FCC filing offers 1st look at SpaceX’s orbital Starship flight plan
SpaceX has given an initial look at the flight plan for its first orbital Starship attempt in a new filing posted to the Federal Communications Commission website.
Released May 13, 2021, the FCC request is for SpaceX to be able to communicate with the two stages of the Starship launch system from ground stations during flight and recovery operations. The flight is intended to demonstrate orbital dynamics of the Starship system that cannot be predicted or replicated computationally according to the company in the document. This is expected to mark the first time both Starship and the Super Heavy booster are integrated for a flight.
The filing included an exhibit document from SpaceX detailing some general parameters for the flight.
The Super Heavy booster first stage and Starship second stage is expected to separate about 170 seconds into flight, after which the booster is to return for “soft landing” about 20 miles (32 kilometers) offshore from the Boca Chica, Texas, launch.
Meanwhile, the Starship vehicle itself is expected to continue on over the Florida straights to orbital heights and velocities before attempting reentry and a soft controlled ocean landing 62 miles (100 kilometers) from the northernmost island of Hawaii, Kauai.
Musk pointed out on Twitter that this will be three quarters of the way around Earth — much farther than the 6.2-mile (10-kilometer) up and down suborbital hops observers of the program have grown accustomed to — and that deorbit over the Pacific Ocean is a necessary precaution to minimize the risks of breakup on reentry for this first attempt.
The language of the document has stirred some conversation with regards to potential recovery operations — or lack thereof.
On the timetable of events included, it is notable that the Super Heavy booster ocean landing is described as a “touchdown” while the Starship ocean landing is described as a “splashdown.” No mention of recovery operations was made in the document and the only vessels capable of landing the Super Heavy booster at sea are retired oil drilling platforms still undergoing retrofits at ports in Texas and Louisiana.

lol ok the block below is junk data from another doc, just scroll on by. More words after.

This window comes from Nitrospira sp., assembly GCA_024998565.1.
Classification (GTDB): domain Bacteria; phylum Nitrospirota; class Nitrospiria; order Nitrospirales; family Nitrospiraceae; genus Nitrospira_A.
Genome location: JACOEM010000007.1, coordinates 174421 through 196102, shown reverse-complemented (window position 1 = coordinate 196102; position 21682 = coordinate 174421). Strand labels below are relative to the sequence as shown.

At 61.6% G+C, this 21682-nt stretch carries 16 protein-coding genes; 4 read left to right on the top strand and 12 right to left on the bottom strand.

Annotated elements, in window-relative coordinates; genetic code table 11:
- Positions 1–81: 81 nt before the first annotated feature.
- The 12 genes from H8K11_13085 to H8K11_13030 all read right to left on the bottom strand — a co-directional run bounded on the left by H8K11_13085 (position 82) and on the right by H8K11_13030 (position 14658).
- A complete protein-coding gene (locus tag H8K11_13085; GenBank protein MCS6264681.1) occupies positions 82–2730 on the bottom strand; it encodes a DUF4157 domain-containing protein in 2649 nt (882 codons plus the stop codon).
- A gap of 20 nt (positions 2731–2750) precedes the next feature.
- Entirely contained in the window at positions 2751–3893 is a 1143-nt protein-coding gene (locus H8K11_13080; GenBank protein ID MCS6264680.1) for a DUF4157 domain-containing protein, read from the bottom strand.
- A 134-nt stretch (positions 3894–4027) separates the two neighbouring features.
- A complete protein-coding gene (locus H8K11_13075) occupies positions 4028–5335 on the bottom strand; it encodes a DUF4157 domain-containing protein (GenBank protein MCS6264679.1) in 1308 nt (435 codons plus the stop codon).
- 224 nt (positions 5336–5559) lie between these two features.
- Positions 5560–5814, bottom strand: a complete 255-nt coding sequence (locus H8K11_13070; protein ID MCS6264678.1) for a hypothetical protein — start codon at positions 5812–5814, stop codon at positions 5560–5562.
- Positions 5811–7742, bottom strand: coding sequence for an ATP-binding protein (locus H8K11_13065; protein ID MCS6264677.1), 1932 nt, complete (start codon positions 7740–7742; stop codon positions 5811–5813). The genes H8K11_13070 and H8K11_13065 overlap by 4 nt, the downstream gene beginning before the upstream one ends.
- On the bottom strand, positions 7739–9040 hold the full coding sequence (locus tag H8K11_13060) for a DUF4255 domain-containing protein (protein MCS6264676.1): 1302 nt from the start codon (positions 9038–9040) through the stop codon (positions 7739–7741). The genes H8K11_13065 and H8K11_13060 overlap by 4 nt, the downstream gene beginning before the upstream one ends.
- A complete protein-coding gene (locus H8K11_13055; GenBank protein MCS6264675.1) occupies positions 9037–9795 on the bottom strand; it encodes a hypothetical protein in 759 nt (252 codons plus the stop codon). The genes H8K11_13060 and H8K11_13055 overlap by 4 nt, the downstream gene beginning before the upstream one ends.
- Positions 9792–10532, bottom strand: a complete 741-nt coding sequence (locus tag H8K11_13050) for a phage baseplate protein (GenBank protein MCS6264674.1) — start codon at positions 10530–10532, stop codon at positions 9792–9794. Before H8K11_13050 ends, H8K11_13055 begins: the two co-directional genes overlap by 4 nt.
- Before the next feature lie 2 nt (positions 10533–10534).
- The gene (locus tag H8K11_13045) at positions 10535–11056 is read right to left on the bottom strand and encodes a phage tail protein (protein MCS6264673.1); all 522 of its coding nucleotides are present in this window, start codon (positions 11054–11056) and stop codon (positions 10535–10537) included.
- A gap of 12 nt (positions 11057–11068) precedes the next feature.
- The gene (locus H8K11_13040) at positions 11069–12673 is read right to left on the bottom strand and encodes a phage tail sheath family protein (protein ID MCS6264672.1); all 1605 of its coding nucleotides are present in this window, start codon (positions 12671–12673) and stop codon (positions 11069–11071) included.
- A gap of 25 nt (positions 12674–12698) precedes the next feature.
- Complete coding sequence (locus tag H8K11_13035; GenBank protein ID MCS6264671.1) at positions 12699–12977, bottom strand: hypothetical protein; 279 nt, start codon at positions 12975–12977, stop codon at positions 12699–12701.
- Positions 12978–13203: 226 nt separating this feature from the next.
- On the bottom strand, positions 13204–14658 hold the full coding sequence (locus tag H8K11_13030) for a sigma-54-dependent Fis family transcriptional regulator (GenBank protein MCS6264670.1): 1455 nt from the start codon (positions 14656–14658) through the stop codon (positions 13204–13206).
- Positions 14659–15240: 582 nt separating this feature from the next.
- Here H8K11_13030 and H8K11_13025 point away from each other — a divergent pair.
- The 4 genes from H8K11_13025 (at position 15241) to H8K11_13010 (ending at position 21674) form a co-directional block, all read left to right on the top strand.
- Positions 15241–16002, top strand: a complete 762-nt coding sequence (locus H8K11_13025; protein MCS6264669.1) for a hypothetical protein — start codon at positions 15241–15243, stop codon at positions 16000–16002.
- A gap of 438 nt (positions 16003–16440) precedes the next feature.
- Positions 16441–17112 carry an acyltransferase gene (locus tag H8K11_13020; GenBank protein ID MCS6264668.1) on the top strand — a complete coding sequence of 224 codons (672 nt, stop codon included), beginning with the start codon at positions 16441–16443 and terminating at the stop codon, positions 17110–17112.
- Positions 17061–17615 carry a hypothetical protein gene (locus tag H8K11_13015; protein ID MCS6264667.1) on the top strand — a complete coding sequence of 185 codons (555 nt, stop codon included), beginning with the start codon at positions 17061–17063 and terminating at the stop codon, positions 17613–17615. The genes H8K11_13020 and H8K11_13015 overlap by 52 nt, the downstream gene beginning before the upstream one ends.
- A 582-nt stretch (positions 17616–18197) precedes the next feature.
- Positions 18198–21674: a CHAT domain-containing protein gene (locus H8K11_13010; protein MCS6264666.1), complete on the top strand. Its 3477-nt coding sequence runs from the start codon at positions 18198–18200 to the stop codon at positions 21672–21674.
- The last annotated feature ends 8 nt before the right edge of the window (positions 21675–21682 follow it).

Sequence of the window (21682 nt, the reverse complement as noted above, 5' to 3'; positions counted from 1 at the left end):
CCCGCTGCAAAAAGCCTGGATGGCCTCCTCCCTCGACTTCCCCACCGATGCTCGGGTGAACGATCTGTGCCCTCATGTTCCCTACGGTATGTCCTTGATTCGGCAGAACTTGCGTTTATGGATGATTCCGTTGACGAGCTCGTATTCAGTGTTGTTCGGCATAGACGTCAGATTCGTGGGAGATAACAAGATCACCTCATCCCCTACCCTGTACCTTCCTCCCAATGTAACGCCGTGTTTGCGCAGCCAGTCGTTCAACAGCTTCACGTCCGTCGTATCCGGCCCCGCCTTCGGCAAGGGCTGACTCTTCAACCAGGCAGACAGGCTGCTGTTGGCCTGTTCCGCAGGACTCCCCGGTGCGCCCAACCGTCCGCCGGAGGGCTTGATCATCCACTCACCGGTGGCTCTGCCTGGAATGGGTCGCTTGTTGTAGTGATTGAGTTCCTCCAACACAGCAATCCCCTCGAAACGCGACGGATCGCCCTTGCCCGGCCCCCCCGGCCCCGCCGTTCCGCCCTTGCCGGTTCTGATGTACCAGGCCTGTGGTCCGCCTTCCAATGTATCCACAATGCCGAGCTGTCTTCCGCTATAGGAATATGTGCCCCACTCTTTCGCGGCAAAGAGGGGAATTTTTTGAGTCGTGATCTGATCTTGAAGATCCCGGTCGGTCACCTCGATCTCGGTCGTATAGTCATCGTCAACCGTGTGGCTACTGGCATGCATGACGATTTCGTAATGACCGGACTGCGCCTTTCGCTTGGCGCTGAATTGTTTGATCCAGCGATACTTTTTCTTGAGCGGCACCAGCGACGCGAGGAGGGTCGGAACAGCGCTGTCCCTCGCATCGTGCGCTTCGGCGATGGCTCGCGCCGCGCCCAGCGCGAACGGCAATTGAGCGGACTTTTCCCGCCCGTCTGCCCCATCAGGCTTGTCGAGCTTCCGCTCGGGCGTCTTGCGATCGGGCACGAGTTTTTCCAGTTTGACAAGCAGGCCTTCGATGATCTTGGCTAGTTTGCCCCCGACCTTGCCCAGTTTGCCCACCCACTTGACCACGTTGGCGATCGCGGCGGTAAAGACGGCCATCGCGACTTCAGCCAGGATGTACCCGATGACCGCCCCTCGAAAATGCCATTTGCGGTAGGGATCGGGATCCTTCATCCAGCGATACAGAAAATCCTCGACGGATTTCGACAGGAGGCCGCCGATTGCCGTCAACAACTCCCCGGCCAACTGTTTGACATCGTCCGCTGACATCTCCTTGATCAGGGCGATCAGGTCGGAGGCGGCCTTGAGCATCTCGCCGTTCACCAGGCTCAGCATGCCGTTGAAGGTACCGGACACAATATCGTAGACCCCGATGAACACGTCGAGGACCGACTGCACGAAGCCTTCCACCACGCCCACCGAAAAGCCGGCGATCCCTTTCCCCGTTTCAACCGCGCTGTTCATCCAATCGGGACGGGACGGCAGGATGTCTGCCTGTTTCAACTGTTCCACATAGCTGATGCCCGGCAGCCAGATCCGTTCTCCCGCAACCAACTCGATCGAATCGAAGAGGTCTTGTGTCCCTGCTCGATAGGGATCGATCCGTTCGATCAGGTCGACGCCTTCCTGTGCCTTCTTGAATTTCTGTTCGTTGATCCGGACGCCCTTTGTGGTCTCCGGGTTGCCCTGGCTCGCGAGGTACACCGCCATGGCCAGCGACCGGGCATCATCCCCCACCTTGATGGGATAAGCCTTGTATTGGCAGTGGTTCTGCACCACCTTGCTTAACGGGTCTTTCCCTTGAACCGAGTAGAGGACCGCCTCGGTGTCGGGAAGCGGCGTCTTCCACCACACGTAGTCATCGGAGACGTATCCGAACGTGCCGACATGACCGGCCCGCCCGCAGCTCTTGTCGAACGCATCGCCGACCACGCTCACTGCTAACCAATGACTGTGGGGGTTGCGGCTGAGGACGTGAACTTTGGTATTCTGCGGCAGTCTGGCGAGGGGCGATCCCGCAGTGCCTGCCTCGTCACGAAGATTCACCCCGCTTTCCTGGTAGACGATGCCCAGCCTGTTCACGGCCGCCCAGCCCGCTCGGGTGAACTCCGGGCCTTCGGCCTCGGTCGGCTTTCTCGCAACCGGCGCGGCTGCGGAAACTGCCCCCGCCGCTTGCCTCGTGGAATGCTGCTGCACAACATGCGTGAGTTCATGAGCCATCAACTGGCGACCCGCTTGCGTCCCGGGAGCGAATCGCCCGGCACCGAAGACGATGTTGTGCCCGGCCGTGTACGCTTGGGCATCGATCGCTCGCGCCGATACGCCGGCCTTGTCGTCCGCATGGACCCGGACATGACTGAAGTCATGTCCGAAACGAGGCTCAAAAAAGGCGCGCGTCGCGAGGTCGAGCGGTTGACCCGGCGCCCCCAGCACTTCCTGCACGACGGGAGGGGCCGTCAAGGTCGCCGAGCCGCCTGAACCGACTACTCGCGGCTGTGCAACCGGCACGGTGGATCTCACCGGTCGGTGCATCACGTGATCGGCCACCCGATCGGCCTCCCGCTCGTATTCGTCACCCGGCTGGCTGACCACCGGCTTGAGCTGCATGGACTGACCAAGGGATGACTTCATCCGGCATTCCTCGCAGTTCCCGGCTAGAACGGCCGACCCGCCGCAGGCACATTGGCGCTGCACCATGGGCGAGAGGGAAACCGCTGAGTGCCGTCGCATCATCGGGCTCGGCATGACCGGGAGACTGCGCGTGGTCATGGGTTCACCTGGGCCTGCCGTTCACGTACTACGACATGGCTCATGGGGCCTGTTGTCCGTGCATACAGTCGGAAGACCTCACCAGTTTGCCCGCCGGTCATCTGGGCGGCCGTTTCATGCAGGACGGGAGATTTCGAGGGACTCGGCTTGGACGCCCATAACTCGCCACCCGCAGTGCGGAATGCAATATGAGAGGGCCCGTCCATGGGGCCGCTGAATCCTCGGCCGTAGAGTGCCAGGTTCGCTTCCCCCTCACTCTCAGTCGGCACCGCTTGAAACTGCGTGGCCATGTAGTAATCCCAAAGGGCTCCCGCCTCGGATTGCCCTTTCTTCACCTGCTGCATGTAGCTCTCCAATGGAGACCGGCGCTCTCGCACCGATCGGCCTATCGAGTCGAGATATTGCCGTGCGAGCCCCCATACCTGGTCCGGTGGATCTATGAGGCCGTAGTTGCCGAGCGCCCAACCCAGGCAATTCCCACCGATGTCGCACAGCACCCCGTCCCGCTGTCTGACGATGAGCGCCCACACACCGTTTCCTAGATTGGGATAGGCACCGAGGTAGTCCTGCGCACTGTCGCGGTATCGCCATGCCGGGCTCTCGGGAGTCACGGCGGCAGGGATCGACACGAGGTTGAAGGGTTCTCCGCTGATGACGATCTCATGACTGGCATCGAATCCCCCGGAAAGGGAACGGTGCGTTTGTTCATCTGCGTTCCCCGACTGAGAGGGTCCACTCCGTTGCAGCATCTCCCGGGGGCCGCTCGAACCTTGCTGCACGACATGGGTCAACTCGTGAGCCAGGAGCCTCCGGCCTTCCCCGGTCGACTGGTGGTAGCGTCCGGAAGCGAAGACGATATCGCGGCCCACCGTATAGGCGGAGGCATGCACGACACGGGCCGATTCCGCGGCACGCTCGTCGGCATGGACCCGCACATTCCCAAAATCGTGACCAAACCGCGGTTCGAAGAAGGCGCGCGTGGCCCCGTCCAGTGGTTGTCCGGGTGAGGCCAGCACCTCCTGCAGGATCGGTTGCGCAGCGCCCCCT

Targeted controlled landings on the water’s surface are not unheard of for SpaceX as the company conducted them with initial flight tests of the Falcon 9 launch system before the drone ship recovery process was ready. It will be interesting to see how SpaceX handles the Starship system’s first encounter with the ocean — will it recover the vehicles or treating them as expendable.
An expendable situation would be unfortunate with the increased amount of Raptor engines lost with the Super Heavy booster, which could conceivably feature the full compliment of up to 28 engines for the flight.
The filing is also vague on a timeline for the launch. The only clues to when it might happen are an operating window beginning optimistically on June 20, 2021, and Musk’s own stated goals of going orbital by July this year.
Eyes will remain on development of the next Super Heavy boosters at the Boca Chica build facility to know when the hardware for the flight will become available. Booster BN1 has been scrapped as a production pathfinder, while sections for BN2 and BN3 have been spotted in various stages of production at the site.
BN3 is expected to be the booster to go orbital with Starship SN20, while potential plans for BN2 still wildly vary from being test tanks only to a suborbital hop candidate to even possibly being orbit capable as well, according to Musk himself on Twitter.
In any case, Starship going orbital anytime before the end of the year would be a critical milestone for SpaceX at a crucial time where major NASA contracts such as the recent Artemis Human Landing System win for the Starship program are in the spotlight and on the line.
Together with the recent first successful landing of a suborbital prototype with Starship SN15, a successful orbital test would represent the most major strides forward in the program to date. Expectations for the first orbital tests should still remain tempered, however, according to Musk, who has previously said multiple attempts are likely for the Starship SN20+ series of orbit-capable Starships to survive Mach 25 reentry heating and land intact.
A 2019 animation of Starship launching toward orbit. Video courtesy of SpaceX
Nicholas D'Alessandro was born and raised in Southwest Florida. The seeds of his interest in Space Exploration were planted when the Shuttle's sonic boom upon re-entry would reverberate through his childhood home even across the state; the knowledge that a real life spacecraft was passing overhead and could have that effect was fascinating to him. A middle school field trip to the Kennedy Space Center cemented that fascination, and with an additional interest in the bleeding edge of automotive technology and Teslas, it was the story of Elon Musk's path to Cape Canaveral with SpaceX that finally led Nicholas to move to the Space Coast and, after joining Spaceflight Insider in 2020, begin documenting the dawning era of commercial spaceflight.
Fill it with gas and leave it up there. Senseless to waste it.